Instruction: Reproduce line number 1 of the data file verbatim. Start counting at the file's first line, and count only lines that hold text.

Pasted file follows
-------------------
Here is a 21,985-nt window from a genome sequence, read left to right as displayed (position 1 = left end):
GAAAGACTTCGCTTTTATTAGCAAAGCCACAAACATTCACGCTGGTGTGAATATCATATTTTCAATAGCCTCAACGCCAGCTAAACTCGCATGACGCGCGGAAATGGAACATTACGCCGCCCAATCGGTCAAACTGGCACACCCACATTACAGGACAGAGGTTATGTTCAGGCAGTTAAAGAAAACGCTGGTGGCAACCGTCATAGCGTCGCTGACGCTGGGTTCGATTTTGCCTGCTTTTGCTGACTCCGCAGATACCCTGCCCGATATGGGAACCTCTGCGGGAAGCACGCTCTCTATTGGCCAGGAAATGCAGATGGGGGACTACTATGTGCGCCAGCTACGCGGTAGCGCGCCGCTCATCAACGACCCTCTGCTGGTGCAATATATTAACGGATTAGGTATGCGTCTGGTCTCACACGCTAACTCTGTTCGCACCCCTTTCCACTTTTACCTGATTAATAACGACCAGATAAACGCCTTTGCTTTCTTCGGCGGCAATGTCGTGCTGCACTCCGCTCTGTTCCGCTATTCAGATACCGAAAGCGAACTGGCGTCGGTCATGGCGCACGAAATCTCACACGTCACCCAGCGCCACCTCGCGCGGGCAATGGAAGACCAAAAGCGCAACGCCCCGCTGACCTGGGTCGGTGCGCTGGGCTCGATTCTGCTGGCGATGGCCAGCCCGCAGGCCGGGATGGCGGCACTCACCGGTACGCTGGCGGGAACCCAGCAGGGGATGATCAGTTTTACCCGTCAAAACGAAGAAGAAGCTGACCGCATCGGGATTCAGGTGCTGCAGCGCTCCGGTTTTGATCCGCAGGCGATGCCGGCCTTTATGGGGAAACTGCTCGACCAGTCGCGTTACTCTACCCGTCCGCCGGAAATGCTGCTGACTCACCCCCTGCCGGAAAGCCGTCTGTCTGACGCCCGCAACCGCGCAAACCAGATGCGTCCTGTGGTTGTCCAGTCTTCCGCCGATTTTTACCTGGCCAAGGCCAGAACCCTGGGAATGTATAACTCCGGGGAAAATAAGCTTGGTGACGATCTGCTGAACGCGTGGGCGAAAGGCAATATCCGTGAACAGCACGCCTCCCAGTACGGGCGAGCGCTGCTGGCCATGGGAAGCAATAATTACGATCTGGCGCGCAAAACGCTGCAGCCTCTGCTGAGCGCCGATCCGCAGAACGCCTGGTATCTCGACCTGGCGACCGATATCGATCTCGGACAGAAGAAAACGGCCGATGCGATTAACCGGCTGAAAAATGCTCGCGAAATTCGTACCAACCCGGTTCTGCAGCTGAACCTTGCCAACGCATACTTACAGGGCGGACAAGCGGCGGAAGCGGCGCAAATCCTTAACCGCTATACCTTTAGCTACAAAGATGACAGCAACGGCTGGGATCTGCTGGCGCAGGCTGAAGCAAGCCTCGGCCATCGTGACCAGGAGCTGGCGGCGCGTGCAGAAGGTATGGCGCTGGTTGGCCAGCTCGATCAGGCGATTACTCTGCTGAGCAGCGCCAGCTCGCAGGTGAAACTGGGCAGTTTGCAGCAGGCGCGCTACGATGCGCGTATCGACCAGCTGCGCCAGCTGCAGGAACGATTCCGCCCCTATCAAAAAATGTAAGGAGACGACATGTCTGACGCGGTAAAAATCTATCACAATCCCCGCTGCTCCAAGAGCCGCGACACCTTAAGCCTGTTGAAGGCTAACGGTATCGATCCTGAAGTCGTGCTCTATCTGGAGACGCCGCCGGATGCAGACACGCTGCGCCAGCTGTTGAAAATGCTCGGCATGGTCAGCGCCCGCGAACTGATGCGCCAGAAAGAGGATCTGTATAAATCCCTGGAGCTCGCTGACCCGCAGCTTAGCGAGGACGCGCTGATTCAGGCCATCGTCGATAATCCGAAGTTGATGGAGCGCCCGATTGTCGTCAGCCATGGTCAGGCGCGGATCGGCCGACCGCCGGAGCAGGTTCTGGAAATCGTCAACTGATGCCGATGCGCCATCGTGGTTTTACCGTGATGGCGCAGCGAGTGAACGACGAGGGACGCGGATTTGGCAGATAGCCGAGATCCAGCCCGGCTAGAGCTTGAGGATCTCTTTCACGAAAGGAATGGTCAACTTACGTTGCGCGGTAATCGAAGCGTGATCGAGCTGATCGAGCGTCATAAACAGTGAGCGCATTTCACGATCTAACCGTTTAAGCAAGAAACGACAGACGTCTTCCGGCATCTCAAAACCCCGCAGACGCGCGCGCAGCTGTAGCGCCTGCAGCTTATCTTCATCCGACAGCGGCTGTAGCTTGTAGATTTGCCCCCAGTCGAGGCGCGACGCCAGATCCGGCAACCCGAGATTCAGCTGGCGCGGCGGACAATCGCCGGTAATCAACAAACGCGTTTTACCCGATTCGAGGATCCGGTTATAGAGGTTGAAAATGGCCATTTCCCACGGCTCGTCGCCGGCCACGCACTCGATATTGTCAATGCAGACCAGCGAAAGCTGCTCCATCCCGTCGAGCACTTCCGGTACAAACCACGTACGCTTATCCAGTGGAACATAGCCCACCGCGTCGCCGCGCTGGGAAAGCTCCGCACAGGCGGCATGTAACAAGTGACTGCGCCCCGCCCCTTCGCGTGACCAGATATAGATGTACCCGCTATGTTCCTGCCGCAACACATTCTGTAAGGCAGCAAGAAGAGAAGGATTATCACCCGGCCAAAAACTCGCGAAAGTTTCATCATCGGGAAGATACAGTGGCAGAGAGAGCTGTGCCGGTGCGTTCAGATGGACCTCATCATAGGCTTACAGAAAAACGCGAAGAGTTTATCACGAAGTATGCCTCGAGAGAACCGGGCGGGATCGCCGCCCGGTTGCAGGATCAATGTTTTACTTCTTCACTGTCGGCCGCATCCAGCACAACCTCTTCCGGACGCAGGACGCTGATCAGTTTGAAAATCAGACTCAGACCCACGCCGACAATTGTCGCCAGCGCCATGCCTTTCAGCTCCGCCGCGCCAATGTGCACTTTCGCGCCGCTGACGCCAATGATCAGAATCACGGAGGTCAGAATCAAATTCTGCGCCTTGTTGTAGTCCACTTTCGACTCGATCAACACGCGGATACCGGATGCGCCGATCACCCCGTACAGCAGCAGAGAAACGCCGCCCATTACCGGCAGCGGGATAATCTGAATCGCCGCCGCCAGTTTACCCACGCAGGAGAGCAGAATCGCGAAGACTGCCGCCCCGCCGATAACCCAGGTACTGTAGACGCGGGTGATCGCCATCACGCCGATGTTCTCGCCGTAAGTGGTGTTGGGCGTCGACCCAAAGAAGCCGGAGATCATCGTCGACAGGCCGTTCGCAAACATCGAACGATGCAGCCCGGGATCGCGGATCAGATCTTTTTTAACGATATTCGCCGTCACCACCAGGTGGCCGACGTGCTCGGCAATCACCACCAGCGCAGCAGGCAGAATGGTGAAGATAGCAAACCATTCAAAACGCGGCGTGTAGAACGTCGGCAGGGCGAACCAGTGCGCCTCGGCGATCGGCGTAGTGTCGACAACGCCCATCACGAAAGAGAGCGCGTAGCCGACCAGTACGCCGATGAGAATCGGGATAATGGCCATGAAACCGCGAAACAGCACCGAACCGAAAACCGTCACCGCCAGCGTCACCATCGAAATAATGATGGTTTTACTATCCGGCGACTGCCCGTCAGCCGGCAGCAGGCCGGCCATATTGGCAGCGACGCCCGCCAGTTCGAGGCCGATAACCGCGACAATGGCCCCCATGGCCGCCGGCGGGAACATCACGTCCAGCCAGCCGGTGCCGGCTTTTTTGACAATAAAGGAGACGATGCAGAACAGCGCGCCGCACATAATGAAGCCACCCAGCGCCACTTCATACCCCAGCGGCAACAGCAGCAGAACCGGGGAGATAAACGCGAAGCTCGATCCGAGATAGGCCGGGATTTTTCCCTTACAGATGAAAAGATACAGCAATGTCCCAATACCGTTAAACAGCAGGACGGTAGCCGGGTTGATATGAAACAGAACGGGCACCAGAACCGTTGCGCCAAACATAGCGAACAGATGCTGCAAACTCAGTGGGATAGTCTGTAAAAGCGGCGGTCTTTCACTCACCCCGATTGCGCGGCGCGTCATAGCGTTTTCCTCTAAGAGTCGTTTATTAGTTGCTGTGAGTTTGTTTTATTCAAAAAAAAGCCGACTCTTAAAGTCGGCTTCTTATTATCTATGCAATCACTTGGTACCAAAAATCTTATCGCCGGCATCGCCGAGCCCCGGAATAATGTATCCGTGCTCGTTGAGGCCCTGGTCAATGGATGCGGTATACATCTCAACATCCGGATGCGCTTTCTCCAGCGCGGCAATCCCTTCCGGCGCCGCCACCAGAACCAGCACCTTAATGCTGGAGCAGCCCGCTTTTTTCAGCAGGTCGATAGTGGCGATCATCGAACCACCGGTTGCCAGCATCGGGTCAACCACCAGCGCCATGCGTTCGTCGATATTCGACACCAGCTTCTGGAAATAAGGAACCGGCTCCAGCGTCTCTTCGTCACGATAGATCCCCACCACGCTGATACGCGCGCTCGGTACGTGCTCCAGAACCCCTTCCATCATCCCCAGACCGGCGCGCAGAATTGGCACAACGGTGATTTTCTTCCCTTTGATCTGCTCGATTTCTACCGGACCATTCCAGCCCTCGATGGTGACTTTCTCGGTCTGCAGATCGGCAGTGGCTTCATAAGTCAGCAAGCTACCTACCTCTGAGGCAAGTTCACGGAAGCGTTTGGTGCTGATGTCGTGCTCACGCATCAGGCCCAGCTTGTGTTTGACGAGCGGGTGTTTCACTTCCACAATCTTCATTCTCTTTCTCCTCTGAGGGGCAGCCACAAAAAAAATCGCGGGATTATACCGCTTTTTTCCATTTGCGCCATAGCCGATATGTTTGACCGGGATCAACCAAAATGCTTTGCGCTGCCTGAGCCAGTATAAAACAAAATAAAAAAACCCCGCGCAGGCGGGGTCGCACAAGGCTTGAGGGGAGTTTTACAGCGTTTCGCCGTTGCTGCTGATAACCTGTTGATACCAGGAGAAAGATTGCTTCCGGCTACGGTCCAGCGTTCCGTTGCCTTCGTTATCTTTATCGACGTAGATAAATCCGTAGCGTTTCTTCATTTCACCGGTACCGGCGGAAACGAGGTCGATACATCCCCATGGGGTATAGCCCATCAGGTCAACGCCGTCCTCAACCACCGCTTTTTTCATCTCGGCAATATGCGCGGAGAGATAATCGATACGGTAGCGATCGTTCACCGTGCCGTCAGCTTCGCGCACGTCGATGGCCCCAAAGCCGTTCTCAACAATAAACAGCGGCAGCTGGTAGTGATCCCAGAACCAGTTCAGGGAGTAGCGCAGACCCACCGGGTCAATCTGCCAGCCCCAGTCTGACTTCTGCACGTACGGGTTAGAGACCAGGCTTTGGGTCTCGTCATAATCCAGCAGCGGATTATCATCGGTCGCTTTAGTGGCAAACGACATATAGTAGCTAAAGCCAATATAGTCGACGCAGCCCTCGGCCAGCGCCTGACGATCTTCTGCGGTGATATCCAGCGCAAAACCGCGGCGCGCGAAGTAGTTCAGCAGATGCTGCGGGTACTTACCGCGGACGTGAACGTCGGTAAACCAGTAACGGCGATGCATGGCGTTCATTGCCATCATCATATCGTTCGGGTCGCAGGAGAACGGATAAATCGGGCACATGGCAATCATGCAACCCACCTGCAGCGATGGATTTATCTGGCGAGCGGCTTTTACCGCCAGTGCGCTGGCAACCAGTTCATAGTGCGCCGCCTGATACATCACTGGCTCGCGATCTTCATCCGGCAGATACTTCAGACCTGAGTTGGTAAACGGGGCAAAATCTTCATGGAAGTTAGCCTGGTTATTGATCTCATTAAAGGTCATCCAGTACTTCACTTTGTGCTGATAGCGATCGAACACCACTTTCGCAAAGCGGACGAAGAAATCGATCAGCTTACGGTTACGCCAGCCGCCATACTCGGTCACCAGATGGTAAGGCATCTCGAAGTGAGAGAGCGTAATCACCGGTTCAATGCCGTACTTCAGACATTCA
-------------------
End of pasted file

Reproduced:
Here is a 21,985-nt window from a genome sequence, read left to right as displayed (position 1 = left end):